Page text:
|Doc Brown has been to the future--and he knows who will be our next president!
by Joe Brunoli
The establishment political set and the mainstream media seem to be wholly fixated on writing off Bernie Sanders as an “extreme left” politician from a “small, mostly white state” and a “self-proclaimed socialist.” And because of these attributes, he has no chance of winning in the general election – this presumably because America is a “centrist-right” or even a “conservative” country.
They are overlooking some very basic facts of history and socio-economics, as well as politics. It is true that over the past 35 years, “liberal” has been become an epithet, while “conservative” has become an emblem that more and more Americans feel comfortable with. But why is that?
It Started with Reagan
Ronald Reagan embodied a strident, “conservative” persona, rejecting Jimmy Carter’s namby-pamby “liberal” identity. The so-called “Reagan Democrats” were drawn to Reagan because he was willing to tell then that they did not have to lower their thermostats, drive smaller cars, or switch to the metric system. America was a “shining city on a hill” whose best days lay ahead. America was perceived as weak in the world, and he, Ronald Reagan, would beef up the military and make America strong again. He played on racial tensions, revving up the “Southern Strategy” that had worked for other Republican candidates since Nixon. And of, course, Reagan was the first one to propose a Constitutional amendment to ban abortion.
“God, Guns and Gays”
Since 1980, the idea of what makes a “conservative” has been framed in mostly non-economic terms. Creationism, Christianity, Abortion, Gay Rights, Gun Control, Affirmative Action – these are the key issues that defined an American as a Conservative. It was never so much about tax cuts and small government, as far as the average voter was concerned. Sure, every conservative would automatically stand for cutting taxes, but that was an auxiliary, second tier issue that did not engender the type of fervor among the electorate.
For thirty years, Republicans won elections by putting gay marriage, abortion rights and other cultural “wedge issues” on the ballot. And they are still using that playbook.
The Democrats, for their part, have also happily played into this game. The Democratic Leadership Council, headed by Bill Clinton, co-opted conservative economic principles and left the Democratic Party only a slim playing field on which to oppose Republicans on cultural issues. “Liberal” billionaire donors like George Soros, Michael Bloomberg and Tom Steyer give to Democrats to support cultural, social or environmental issues – not economic ones. These are smart men. After all, they know enough not to go against their own economic interests.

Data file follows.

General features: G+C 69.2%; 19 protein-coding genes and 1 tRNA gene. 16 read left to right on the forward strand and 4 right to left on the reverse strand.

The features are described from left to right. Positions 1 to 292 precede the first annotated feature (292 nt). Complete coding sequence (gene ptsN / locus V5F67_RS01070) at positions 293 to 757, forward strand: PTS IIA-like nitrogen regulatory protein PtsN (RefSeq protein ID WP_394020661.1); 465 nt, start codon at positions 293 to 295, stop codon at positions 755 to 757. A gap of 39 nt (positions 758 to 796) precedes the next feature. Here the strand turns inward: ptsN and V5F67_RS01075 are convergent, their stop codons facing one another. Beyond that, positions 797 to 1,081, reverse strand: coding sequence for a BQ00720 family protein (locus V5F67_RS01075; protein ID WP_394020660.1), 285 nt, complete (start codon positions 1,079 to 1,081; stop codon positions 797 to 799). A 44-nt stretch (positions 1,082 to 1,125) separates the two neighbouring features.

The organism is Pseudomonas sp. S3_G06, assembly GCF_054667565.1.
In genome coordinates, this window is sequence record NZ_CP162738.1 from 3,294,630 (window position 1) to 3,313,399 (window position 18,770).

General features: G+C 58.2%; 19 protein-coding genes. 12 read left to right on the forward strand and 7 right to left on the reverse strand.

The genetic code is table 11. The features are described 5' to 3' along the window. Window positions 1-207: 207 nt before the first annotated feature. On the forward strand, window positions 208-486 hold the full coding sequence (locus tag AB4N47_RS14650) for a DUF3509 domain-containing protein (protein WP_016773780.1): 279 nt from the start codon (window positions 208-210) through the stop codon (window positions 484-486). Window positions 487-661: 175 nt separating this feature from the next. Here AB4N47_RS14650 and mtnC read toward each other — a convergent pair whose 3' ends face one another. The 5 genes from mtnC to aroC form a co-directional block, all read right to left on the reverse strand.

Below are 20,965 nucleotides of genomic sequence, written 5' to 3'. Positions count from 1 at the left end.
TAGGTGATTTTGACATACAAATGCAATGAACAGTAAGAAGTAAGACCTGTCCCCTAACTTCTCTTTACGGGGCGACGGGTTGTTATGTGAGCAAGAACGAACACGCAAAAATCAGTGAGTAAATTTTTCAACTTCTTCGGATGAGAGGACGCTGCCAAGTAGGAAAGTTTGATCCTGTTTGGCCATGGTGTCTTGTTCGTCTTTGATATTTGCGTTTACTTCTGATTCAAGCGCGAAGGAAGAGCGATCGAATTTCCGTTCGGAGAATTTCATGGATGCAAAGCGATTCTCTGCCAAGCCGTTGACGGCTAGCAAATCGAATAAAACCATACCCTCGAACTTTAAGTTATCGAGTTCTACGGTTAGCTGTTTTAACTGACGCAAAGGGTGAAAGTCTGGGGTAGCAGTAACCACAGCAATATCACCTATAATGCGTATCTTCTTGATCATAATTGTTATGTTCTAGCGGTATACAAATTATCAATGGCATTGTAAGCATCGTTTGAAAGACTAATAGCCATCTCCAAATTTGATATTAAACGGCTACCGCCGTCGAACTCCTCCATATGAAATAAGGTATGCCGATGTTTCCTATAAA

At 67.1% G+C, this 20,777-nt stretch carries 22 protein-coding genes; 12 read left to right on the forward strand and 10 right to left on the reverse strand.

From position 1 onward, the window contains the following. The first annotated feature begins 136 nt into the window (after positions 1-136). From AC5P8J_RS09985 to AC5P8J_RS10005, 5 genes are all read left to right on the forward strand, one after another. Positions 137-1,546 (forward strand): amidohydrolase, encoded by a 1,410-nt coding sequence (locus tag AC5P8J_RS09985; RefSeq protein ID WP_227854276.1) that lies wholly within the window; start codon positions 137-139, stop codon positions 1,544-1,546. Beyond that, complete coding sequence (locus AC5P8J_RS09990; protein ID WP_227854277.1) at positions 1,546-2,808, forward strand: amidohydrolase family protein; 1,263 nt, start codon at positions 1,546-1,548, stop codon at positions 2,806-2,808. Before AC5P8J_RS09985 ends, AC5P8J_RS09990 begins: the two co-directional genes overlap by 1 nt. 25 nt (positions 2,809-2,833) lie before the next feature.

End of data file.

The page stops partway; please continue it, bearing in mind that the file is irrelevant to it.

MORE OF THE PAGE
But for just how long can the American voter be asked to vote against his or her own economic interests in order to promote their positions on cultural issues?
Bernie Not Afraid to Speak about the Economy
Bernie Not Afraid to Speak about the Economy
In Bernie’s speech announcing his candidacy, he spent fully 45% of his time speaking about economic issues – more than twice as much as any of the other candidates, and almost three times as much time as Hillary Clinton did. Some Republican candidates didn't even mention economics in their announcement speeches.
Resentment at growing wealth inequality, the disappearance of the middle class, the harsh reality that most people are moving backwards economically compared to their parents – these are all issues that have been percolating, seething below the surface of the superficial political debate in America. But they are important issues, and when people say that Bernie is “touching a nerve” they vastly underestimate the power of his message.
Bio: Joe Brunoli, a.k.a. The EuroYankee, is a US ex-pat with dual US-EU citizenship. Originally from Connecticut, Joe currently splits his time between his ancestral residence on Lake Como, Italy, and his apartment in Barcelona, Spain. He travels Europe extensively for his work and tries to find time to comment on trends, attitudes, politics and points of interest - especially as they may affect or regard the US.
Have you been hosting debate watch parties, voter registration parties, etc., for Bernie? Have you been inputting them into the national site's event map? Please remember to do so in order to give them an idea just how many events are happening and how many Bernie supporters are out there. #FeeltheBern and keep spreading the word--Bernie Sanders for president in 2016!